Can you tell who it is? Our cruise director said it’s Fun Jesus. I called him Party Jesus. Why? One hand looks like it’s holding a Cuban cigar. The other is holding a mojito, a famous Cuban drink. That’s not how Jilma Madera planned it. Jilma is the Cuban woman who designed it, and it’s the largest statue created by a woman in the world. Jilma has girl power! I’m glad she designed her Cuban Jesus!
PS- click on Jilma's name to read more about her.
I looked toward another part of the harbor to take these 2 pictures. It shows where the local boats go to work. I’m guessing they’re fishing boats, but I didn’t get close enough to see.
PS- I actually took all these pictures as I was leaving Havana. When we arrived, I couldn’t take any pictures because a bunch of ladies blocked my shot. On the way out, I was determined to get these pictures so when people, ladies, started coming to the back of the boat, I moved my chair forward so no one blocked my shot. Sometimes you have to be assertive, and polite, to get what you want and need. I’m glad I got the shot!
A Night on the Town
We finally got into Havana around 5, and we got off the boat by 5:30. It was so much easier in Havana than in Cienfuegos. There was a line, but it moved FAST! Customs was quick! Havana has newer equipment. The old stuff goes to places like Cienfuegos.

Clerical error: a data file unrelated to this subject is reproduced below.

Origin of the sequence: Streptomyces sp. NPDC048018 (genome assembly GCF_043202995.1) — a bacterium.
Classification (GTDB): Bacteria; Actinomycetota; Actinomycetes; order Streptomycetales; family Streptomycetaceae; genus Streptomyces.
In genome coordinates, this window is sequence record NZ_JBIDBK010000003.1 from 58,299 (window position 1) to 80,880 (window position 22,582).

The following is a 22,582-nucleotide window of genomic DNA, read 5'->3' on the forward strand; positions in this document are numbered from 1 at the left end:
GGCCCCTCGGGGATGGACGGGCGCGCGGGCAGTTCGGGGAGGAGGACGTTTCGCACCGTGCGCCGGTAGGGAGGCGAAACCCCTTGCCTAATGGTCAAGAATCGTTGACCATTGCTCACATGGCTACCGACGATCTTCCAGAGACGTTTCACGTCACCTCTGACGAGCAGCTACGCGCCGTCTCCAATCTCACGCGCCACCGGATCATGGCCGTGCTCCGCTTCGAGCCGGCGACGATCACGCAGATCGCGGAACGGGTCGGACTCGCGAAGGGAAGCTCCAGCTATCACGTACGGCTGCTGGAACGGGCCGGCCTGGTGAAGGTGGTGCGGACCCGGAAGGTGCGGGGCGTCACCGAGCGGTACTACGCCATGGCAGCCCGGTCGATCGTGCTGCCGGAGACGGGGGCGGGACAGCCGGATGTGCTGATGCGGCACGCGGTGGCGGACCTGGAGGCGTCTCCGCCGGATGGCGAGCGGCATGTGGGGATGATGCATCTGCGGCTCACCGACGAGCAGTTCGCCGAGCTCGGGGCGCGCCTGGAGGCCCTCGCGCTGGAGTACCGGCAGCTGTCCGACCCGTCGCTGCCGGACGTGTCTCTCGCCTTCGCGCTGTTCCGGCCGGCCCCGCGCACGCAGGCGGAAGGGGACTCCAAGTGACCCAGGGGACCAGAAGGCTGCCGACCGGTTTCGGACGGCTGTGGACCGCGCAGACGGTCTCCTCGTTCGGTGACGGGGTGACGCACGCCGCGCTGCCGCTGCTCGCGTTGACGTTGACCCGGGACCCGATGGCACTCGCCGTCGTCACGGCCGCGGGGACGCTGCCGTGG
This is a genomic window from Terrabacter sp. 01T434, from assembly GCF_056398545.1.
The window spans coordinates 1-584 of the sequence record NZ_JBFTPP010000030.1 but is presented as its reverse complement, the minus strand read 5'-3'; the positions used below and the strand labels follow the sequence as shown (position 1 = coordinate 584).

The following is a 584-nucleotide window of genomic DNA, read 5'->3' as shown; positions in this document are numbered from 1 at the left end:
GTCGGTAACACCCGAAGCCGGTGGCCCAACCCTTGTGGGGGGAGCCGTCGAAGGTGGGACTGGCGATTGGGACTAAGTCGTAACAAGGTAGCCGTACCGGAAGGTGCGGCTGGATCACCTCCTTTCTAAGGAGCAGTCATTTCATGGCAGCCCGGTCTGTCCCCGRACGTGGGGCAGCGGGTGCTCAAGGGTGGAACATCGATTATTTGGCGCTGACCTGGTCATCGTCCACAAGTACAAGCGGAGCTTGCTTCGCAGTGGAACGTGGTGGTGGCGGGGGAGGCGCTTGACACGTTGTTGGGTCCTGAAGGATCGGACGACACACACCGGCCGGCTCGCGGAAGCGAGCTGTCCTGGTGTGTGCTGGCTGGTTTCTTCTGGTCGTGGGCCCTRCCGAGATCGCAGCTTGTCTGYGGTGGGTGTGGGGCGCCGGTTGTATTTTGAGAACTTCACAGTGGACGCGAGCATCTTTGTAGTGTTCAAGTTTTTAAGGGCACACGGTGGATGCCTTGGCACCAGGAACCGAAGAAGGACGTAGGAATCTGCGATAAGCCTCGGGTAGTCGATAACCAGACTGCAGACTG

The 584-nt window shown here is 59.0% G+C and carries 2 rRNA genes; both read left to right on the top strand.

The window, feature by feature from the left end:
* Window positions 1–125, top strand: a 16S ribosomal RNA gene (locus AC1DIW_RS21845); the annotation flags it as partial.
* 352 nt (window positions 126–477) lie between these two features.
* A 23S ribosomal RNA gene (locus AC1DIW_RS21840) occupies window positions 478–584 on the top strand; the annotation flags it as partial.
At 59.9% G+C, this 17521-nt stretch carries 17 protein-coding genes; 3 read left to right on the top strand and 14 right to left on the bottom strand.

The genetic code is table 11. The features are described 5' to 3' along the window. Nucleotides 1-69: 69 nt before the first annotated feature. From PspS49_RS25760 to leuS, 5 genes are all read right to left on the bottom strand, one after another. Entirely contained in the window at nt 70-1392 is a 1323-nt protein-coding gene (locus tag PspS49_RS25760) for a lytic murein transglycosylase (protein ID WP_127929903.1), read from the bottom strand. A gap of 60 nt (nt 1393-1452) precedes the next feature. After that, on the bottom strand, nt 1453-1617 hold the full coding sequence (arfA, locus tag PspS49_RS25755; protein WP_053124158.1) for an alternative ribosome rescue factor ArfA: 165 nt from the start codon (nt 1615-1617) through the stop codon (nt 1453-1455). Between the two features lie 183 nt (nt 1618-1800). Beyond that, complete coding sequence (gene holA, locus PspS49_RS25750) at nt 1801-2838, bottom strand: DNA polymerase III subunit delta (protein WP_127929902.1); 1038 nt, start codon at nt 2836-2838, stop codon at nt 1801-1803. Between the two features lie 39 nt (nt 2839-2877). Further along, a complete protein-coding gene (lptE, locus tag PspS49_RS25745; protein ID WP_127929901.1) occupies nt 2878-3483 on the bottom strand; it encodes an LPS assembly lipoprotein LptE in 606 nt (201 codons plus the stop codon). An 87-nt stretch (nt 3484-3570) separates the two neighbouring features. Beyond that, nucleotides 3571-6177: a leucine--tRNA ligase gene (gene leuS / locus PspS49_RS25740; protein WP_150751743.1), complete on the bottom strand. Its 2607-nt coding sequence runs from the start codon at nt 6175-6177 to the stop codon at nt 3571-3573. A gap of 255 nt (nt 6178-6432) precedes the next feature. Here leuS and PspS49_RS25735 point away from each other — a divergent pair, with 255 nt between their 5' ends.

We had money leftover from Cienfuegos. Time to see Havana!
We hit the streets, and this is what we saw! The building above is the Terminal Sierra Maestra San Francisco, the boat terminal where people come and go from the ship. Look at the picture to the left. This is the terminal again, and the street in front of it. It was busy with cars like this one.
The Terminal San Francisco is named after this church. Its full name is the Basilica Menor de San Francisco de Asis. It’s across the street from the terminal.The bell tower is about 138 feet tall and contains the remains of important Havana citizens. The church also gave its name to the square, the Plaza de San Francisco.
That’s where we went when we left the boat. We looked around the plaza then took a walk down a street looking for a few souvenirs.
No souvenirs yet, but this is the inside of a hotel. Sorry, I forgot to take a picture of the outside. We went in because my husband and his brother were determined to buy Cuban cigars. While they talked prices, I took pictures. This place is beautiful! Unusually so. I saw so much poverty in Cuba, but not here. Someone has enough money to renovate, redecorate, and keep this place up. BTW…we didn’t buy cigars…they were too expensive…I’m sure some of the cost keeps this place looking great.
We kept exploring the streets of Havana, but I didn’t find any treasures. Either the shops were closed, or nothing called me. Nothing!
My sister-in-law’s bucket list wish for this trip was to visit the places in Havana where Ernest Hemingway hung out. This is one of them. The man in the stature is Ernest. The pictures on the wall are of him too.
Ernest is a famous writer. His books are for adults. He wrote The Old Man and the Sea, For Whom the Bell Tolls, The Sun Also Rises, and A Farewell to Arms.